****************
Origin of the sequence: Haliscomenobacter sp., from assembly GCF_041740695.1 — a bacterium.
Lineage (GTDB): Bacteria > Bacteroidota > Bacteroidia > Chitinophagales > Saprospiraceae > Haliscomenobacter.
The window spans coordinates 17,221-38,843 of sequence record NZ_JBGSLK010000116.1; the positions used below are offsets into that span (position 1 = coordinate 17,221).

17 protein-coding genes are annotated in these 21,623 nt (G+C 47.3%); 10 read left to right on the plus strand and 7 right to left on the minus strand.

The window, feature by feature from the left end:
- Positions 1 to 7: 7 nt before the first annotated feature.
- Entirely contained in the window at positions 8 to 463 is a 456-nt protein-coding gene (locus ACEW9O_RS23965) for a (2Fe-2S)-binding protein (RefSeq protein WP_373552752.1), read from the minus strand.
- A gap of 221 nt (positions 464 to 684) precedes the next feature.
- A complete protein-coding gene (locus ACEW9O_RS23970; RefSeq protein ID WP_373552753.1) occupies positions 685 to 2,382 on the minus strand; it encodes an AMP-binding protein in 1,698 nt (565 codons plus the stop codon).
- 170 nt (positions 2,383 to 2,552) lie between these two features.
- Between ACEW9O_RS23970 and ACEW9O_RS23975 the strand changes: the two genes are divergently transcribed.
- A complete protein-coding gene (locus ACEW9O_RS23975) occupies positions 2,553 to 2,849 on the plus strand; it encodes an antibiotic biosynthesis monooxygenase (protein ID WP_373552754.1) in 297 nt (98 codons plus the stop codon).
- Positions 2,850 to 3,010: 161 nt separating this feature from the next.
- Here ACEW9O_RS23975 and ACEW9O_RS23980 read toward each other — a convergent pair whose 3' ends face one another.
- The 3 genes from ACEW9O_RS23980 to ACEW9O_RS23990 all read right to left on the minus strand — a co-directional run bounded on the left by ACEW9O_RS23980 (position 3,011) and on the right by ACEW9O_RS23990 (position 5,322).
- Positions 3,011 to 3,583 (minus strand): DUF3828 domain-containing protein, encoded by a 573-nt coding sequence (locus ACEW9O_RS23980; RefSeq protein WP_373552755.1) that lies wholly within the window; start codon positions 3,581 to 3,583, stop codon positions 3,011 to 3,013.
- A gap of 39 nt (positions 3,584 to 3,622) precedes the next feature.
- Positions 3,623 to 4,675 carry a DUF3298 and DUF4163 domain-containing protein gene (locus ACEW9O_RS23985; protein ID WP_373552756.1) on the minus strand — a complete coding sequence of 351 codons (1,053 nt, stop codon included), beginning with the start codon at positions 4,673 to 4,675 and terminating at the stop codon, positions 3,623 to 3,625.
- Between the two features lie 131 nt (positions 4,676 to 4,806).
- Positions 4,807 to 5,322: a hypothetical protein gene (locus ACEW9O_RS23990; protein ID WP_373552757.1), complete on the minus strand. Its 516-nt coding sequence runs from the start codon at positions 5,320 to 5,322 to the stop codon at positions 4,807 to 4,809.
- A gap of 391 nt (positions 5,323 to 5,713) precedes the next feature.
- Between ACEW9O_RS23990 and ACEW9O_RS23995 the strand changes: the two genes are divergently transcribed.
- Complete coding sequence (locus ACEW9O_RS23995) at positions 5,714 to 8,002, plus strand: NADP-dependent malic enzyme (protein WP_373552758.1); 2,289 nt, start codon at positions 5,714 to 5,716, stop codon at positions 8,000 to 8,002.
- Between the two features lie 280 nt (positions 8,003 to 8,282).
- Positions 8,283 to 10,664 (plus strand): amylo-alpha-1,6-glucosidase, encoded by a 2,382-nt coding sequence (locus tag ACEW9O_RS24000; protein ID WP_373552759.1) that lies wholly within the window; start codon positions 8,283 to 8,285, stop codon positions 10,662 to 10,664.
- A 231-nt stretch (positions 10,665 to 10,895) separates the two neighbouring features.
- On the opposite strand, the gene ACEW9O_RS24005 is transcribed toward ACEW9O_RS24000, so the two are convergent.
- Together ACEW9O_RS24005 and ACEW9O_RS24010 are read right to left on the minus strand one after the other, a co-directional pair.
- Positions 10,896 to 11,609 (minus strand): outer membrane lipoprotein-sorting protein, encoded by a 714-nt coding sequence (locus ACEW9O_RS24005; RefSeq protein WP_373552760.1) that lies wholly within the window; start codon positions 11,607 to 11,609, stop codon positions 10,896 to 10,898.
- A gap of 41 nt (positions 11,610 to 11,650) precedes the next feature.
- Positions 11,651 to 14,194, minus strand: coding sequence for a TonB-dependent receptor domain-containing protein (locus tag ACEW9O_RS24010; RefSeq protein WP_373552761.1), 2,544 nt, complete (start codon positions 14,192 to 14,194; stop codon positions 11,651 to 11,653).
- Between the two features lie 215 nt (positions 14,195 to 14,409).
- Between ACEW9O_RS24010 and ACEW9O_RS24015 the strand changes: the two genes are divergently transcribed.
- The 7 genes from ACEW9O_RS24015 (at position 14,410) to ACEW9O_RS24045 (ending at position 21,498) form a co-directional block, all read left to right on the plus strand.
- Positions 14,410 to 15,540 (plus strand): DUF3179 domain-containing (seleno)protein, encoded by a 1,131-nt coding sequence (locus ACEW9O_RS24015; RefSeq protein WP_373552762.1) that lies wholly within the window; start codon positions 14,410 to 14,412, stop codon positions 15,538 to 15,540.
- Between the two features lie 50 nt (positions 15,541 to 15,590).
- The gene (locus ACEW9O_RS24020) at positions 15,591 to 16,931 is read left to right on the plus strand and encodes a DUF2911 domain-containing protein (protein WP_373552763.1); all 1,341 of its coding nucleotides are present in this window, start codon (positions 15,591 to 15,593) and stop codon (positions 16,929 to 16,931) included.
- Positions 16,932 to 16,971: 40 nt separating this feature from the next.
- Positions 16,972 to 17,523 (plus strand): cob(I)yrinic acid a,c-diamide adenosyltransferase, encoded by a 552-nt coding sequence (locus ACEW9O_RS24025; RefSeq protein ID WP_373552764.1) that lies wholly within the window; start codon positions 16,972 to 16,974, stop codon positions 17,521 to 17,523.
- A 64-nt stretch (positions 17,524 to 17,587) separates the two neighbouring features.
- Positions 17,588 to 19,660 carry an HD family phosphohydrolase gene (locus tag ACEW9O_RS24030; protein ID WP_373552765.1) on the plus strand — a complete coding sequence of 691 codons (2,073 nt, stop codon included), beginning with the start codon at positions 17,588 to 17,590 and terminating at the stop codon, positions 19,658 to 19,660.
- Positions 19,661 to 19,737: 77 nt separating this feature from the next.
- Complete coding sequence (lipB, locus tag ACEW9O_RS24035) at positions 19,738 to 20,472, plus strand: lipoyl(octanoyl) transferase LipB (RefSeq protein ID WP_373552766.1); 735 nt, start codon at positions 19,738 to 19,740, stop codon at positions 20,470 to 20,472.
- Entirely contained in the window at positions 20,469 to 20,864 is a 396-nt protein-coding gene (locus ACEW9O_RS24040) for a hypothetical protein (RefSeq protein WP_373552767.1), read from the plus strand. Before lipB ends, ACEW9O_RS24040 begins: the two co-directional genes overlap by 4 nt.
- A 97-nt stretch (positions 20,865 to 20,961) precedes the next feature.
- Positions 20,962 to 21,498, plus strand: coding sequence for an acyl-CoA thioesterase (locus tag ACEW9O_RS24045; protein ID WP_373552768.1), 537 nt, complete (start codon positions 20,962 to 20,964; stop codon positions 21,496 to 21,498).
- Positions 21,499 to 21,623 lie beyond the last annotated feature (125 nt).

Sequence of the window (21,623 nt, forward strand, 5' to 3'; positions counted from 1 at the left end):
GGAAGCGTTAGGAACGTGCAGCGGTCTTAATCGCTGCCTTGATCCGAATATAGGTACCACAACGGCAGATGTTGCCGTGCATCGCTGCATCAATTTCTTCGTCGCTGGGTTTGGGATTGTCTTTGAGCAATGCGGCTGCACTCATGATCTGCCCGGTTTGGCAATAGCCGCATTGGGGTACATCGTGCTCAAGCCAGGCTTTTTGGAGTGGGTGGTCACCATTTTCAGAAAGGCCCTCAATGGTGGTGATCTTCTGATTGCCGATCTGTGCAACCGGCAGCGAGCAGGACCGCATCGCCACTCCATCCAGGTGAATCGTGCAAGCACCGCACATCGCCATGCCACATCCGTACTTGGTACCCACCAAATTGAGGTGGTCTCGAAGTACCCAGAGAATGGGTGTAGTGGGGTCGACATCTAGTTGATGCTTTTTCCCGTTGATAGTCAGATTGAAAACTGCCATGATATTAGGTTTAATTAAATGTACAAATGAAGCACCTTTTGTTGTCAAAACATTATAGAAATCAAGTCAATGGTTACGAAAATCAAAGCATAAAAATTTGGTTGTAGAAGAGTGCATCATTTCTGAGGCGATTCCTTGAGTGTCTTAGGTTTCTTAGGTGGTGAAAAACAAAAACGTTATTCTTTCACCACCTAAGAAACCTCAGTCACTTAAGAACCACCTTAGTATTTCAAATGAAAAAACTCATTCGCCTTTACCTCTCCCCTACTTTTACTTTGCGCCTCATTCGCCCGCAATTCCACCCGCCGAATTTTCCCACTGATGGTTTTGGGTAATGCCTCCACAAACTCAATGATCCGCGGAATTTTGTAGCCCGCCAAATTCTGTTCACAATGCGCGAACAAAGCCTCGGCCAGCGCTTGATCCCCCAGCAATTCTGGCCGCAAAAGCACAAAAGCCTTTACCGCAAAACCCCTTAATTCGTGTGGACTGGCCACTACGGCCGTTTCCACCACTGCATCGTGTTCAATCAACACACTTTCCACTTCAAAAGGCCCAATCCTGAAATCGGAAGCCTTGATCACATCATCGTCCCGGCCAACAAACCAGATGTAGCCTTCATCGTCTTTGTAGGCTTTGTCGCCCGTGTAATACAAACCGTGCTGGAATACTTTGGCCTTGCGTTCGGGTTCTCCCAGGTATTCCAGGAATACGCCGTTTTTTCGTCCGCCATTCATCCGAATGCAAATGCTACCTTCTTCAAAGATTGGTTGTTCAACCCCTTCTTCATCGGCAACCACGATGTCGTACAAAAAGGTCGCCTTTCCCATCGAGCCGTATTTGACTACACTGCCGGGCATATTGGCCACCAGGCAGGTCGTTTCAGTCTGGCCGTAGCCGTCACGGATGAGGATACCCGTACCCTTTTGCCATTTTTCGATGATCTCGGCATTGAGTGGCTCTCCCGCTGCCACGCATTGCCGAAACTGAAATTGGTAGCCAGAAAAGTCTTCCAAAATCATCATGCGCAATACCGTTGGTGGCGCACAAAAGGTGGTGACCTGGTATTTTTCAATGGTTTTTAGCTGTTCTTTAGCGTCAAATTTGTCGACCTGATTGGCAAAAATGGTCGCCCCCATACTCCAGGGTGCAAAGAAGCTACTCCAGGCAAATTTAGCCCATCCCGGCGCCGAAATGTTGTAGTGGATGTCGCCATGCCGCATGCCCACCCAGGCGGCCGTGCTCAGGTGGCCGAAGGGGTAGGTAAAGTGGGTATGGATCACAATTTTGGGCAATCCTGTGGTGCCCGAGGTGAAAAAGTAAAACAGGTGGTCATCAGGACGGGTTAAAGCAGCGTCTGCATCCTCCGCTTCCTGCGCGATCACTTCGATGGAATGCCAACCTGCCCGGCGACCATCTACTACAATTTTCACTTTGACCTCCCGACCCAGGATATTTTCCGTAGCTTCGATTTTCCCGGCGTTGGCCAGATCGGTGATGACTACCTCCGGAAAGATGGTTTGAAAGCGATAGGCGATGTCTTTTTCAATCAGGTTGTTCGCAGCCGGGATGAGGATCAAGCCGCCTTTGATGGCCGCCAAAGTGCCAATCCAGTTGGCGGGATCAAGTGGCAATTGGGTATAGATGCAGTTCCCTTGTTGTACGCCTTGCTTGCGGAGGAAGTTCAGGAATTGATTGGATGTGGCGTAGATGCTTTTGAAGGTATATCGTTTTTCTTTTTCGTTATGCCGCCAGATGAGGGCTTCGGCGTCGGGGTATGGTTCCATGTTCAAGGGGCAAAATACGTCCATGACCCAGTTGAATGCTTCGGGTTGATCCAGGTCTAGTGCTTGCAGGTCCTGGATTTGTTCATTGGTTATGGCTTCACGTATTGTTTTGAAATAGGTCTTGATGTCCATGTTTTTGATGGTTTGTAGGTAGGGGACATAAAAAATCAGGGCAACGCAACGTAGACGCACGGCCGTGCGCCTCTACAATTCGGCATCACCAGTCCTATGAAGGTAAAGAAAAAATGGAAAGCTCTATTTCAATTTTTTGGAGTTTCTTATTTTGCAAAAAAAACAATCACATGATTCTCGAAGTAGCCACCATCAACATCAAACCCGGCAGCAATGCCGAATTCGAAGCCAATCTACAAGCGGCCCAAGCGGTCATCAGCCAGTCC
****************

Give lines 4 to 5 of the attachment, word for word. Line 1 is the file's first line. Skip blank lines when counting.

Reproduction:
17 protein-coding genes are annotated in these 21,623 nt (G+C 47.3%); 10 read left to right on the plus strand and 7 right to left on the minus strand.

The window, feature by feature from the left end: